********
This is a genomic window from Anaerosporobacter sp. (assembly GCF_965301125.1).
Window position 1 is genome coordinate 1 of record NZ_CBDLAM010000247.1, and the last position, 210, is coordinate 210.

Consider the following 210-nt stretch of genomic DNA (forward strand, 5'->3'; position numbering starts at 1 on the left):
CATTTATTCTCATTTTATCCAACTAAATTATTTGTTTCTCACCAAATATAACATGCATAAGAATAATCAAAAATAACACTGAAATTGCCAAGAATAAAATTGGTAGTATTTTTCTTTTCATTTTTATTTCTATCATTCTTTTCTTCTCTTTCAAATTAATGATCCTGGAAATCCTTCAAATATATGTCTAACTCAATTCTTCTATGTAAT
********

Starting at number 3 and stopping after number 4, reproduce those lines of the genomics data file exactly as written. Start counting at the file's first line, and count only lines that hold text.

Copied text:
Consider the following 210-nt stretch of genomic DNA (forward strand, 5'->3'; position numbering starts at 1 on the left):
CATTTATTCTCATTTTATCCAACTAAATTATTTGTTTCTCACCAAATATAACATGCATAAGAATAATCAAAAATAACACTGAAATTGCCAAGAATAAAATTGGTAGTATTTTTCTTTTCATTTTTATTTCTATCATTCTTTTCTTCTCTTTCAAATTAATGATCCTGGAAATCCTTCAAATATATGTCTAACTCAATTCTTCTATGTAAT